Journal Article

Climate warming could shift the timing of seed germination in alpine plants

Andrea Mondoni, Graziano Rossi, Simone Orsenigo and Robin J. Probert

in Annals of Botany

Published on behalf of The Annals of Botany Company

Volume 110, issue 1, pages 155-164
Published in print July 2012 | ISSN: 0305-7364
Published online May 2012 | e-ISSN: 1095-8290 | DOI:
Climate warming could shift the timing of seed germination in alpine plants

More Like This

Show all results sharing these subjects:

  • Ecology and Conservation
  • Evolutionary Biology
  • Plant Sciences and Forestry


Show Summary Details


Background and Aims

Despite the considerable number of studies on the impacts of climate change on alpine plants, there have been few attempts to investigate its effect on regeneration. Recruitment from seeds is a key event in the life-history of plants, affecting their spread and evolution and seasonal changes in climate will inevitably affect recruitment success. Here, an investigation was made of how climate change will affect the timing and the level of germination in eight alpine species of the glacier foreland.


Using a novel approach which considered the altitudinal variation of temperature as a surrogate for future climate scenarios, seeds were exposed to 12 different cycles of simulated seasonal temperatures in the laboratory, derived from measurements at the soil surface at the study site.

Key Results

Under present climatic conditions, germination occurred in spring, in all but one species, after seeds had experienced autumn and winter seasons. However, autumn warming resulted in a significant increase in germination in all but two species. In contrast, seed germination was less sensitive to changes in spring and/or winter temperatures, which affected only three species.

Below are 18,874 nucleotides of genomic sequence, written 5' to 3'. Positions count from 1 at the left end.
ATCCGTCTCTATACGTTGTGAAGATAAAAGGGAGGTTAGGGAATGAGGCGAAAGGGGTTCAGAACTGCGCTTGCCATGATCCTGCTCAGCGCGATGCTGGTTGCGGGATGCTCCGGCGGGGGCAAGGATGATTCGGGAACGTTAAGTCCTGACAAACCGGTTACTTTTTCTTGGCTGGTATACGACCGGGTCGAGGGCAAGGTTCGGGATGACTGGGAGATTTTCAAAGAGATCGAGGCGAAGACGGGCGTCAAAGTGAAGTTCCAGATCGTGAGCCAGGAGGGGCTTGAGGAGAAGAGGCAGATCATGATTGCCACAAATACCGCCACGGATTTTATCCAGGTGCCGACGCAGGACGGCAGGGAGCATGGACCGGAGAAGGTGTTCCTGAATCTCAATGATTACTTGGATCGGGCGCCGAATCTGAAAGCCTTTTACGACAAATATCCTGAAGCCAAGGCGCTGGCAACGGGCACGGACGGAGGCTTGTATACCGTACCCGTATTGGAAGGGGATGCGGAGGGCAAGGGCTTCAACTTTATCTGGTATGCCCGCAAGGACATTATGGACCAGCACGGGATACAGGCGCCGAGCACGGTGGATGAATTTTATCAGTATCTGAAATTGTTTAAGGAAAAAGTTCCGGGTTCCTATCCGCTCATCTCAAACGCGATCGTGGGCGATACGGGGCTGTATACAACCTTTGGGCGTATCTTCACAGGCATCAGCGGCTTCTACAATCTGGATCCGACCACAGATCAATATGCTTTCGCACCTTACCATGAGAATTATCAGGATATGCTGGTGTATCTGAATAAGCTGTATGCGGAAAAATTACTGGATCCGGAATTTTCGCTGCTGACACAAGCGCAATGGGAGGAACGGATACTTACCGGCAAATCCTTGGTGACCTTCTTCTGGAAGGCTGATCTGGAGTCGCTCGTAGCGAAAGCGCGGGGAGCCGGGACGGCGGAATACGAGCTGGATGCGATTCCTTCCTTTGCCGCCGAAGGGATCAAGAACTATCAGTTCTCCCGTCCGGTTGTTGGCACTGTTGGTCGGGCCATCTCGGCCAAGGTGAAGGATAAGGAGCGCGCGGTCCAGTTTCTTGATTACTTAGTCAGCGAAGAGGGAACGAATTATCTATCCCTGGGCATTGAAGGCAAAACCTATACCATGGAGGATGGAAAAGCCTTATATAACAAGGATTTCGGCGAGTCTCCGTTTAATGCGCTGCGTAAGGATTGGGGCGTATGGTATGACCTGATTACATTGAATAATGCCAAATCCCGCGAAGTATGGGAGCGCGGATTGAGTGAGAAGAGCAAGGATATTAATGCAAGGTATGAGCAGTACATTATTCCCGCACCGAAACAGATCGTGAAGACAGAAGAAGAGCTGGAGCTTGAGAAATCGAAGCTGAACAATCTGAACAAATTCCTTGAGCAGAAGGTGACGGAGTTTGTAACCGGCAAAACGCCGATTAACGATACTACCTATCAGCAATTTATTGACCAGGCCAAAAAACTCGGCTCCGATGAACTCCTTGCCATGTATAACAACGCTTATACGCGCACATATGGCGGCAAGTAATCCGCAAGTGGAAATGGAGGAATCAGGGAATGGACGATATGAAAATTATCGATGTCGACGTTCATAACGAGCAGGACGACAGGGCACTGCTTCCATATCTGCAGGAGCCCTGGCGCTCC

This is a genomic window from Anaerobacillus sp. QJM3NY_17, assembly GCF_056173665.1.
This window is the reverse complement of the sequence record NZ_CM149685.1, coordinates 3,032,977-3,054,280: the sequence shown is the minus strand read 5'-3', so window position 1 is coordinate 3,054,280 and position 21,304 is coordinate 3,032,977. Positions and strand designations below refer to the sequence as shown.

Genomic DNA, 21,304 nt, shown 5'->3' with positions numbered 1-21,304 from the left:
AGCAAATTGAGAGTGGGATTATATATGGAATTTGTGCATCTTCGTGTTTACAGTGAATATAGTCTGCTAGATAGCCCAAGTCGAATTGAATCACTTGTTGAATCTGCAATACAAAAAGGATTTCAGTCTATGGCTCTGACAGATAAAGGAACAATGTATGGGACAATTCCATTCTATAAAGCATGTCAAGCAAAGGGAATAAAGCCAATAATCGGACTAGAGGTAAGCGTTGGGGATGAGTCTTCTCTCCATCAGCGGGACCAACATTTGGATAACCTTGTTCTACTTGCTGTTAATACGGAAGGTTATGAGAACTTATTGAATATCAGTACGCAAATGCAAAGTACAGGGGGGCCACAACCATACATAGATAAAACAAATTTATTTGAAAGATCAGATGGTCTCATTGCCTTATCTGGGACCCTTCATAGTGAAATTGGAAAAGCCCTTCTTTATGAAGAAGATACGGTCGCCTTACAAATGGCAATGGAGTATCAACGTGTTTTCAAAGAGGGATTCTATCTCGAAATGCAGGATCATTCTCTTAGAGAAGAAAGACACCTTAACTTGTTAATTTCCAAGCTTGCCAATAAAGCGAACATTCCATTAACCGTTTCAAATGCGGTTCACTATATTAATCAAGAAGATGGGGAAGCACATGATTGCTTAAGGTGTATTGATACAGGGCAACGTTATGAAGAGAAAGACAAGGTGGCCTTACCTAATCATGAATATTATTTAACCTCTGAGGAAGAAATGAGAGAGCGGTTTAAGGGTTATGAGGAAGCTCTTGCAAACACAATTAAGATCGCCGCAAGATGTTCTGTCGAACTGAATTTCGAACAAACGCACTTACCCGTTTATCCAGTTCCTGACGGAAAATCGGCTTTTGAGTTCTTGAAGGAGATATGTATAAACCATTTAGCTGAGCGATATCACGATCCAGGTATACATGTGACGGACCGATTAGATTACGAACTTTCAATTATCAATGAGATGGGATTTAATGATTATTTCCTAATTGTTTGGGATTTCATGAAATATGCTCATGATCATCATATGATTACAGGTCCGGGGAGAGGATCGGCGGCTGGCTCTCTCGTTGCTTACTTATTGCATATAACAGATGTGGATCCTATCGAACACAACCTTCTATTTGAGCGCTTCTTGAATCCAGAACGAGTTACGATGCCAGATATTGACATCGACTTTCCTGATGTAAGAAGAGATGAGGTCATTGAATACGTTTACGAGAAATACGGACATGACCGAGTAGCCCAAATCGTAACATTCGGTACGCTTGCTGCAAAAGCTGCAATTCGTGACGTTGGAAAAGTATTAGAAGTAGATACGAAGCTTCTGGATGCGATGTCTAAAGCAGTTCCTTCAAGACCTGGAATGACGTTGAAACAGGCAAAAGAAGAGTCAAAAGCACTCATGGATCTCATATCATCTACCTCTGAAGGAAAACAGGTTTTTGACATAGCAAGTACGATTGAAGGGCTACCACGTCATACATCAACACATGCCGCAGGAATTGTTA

Climate warming will lead to a shift from spring to autumn emergence but the extent of this change across species will be driven by seed dormancy status. Ungerminated seeds at the end of autumn will be exposed to shorter winter seasons and lower spring temperatures in a future, warmer climate, but these changes will only have a minor impact on germination. The extent to which climate change will be detrimental to regeneration from seed is less likely to be due to a significant negative effect on germination per se, but rather to seedling emergence in seasons that the species are not adapted to experience. Emergence in autumn could have major implications for species currently adapted to emerge in spring.

Keywords: Seed ecology; seed germination; climate change; adaptation; alpine plants

Journal Article.  6630 words.  Illustrated.

Subjects: Ecology and Conservation ; Evolutionary Biology ; Plant Sciences and Forestry

Full text: subscription required

How to subscribe Recommend to my Librarian

Users without a subscription are not able to see the full content. Please, subscribe or login to access all content.